Saturday marks 20 years since Gen. Ratko Mladic led Bosnian Serb troops to commit a genocide of more than 8,000 Bosnian Muslim men and boys. In Europe’s worst massacre since WWII, Serbs stormed passed Dutch peacekeepers in Srebrenica — a city that was supposed to be a safe haven, separating men and boys from their wives, sisters, and mothers killing nearly 2,000 males on the spot. Of the 15,000 that tried to flee into the woods, 6,000 were hunted down and killed, then the Serbs tried to hide the remains in mass graves, bulldozing the evidence. Though DNA testing has identified pieces of some remains, the remains of 1,000 victims are entirely lost. The Associated Press recently interviewed several female survivors who share their stories of grief through items they cherish such as their husband’s shirts, sweaters, and tobacco boxes. One 58-year-old woman, Remzija Delic, shares how each morning she wakes up to a photo of her husband, and when she sees her next door neighbor walking to work, she recalls how he was the one who separated them, taking her husband into the crowd of men to be killed. Though she lost her husband and both sons in the massacre and watches her neighbor walk in freedom daily she said, “You know, all this did not make me hate the Serbs. There are some wonderful people among them.”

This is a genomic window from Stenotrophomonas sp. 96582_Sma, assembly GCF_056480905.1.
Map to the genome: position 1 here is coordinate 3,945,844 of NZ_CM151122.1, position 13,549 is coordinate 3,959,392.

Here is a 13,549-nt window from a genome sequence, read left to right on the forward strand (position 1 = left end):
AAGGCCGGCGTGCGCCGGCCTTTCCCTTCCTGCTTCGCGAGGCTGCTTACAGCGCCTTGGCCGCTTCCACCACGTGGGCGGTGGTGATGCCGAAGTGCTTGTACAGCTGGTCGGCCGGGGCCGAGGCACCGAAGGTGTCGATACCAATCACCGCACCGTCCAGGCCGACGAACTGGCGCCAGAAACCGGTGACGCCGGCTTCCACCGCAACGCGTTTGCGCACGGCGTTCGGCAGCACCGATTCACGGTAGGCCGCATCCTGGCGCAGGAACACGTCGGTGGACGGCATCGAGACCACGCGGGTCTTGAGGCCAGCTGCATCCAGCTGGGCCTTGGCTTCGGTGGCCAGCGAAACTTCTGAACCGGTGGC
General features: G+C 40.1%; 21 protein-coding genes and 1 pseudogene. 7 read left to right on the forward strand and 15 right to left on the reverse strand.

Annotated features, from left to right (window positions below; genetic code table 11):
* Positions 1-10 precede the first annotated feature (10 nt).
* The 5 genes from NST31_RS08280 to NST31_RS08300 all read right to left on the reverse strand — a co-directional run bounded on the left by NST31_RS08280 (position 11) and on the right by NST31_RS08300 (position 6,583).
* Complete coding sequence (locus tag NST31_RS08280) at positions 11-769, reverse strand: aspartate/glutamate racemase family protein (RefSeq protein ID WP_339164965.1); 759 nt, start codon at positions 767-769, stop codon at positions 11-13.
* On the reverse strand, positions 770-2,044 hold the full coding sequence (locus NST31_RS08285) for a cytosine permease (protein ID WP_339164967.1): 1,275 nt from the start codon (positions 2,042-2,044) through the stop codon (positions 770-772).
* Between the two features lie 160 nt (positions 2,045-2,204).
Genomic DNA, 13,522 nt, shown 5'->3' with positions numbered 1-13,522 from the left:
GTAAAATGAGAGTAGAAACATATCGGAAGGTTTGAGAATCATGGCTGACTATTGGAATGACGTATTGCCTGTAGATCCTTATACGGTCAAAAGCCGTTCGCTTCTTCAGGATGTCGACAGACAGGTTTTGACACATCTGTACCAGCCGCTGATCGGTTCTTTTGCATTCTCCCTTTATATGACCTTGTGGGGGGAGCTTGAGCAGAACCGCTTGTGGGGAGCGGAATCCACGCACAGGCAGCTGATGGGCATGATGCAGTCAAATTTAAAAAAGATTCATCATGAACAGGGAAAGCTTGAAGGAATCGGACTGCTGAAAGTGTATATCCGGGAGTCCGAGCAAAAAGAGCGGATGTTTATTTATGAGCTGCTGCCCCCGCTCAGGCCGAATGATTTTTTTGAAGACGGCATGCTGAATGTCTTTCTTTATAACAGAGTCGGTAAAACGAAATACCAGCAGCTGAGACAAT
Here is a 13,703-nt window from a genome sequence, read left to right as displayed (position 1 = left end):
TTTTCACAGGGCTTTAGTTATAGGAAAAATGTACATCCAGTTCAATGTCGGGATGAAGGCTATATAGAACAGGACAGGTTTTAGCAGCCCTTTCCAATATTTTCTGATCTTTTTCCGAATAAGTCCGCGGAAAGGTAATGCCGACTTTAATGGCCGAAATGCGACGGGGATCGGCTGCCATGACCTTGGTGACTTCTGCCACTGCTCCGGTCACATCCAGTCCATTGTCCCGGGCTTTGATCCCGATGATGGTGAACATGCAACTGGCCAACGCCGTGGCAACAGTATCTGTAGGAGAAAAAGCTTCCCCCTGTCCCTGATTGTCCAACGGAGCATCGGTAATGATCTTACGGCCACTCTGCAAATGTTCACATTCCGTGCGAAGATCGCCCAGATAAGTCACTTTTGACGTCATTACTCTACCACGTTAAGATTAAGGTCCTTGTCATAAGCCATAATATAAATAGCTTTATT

Read the full story at the Associated Press.